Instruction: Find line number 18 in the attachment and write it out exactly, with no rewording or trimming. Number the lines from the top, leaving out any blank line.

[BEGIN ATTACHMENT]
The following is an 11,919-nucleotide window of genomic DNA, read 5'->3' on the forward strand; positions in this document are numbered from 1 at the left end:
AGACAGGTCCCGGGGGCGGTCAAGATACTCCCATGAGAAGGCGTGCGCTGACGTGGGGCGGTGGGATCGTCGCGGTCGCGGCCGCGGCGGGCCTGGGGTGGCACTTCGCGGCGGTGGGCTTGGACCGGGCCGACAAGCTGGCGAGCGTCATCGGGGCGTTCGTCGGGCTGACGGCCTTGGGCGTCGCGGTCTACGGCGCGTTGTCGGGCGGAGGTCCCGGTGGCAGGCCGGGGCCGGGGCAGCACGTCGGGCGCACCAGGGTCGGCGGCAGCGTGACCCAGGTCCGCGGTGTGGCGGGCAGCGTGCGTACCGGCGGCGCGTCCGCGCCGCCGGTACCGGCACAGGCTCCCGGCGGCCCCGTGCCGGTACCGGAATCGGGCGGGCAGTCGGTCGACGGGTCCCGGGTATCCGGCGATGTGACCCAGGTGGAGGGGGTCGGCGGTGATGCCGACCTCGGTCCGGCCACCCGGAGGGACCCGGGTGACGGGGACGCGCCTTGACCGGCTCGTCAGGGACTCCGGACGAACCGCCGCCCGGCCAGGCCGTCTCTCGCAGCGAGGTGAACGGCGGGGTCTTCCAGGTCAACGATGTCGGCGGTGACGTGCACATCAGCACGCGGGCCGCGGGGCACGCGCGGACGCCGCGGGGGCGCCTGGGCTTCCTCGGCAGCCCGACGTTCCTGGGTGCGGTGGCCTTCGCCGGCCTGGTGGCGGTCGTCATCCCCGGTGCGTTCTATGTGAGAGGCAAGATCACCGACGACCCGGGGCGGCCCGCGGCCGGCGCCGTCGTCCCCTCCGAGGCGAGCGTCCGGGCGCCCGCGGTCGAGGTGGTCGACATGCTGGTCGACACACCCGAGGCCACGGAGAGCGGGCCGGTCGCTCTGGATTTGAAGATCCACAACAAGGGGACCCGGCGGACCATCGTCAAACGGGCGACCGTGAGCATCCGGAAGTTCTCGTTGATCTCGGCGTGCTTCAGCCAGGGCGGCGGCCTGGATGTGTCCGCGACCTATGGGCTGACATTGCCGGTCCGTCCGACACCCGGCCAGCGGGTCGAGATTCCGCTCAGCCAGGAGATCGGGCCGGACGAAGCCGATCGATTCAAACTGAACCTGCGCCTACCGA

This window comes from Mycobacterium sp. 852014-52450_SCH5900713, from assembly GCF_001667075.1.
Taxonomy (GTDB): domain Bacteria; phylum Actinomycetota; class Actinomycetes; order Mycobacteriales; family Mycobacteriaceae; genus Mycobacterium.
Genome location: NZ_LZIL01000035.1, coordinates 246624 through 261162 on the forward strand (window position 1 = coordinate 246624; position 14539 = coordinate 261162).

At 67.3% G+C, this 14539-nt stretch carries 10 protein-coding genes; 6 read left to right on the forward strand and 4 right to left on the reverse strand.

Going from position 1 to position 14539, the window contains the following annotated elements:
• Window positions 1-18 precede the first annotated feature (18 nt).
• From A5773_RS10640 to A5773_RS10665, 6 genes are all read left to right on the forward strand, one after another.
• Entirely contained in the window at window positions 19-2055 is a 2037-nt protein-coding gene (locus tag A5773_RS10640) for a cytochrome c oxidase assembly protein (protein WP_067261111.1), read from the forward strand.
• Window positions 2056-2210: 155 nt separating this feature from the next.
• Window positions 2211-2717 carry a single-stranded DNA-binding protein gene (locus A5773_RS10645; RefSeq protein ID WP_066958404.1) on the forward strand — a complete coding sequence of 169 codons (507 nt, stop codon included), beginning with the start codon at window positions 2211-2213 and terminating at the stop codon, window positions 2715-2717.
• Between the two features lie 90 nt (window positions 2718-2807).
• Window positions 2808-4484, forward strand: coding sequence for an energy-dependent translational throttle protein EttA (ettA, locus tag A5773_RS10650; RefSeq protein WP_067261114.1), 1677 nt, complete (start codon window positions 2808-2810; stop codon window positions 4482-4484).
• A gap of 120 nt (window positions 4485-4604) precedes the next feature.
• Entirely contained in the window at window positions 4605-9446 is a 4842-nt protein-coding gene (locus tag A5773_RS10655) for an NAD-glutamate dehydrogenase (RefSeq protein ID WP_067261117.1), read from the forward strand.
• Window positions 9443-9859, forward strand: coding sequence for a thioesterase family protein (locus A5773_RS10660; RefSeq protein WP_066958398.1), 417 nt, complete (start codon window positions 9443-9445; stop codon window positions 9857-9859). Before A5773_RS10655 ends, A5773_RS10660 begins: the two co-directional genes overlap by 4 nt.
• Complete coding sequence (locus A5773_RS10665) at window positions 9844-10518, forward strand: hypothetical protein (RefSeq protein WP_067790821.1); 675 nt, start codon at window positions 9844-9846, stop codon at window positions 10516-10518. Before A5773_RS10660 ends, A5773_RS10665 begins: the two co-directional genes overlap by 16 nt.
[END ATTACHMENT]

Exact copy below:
• Complete coding sequence (locus A5773_RS10665) at window positions 9844-10518, forward strand: hypothetical protein (RefSeq protein WP_067790821.1); 675 nt, start codon at window positions 9844-9846, stop codon at window positions 10516-10518. Before A5773_RS10660 ends, A5773_RS10665 begins: the two co-directional genes overlap by 16 nt.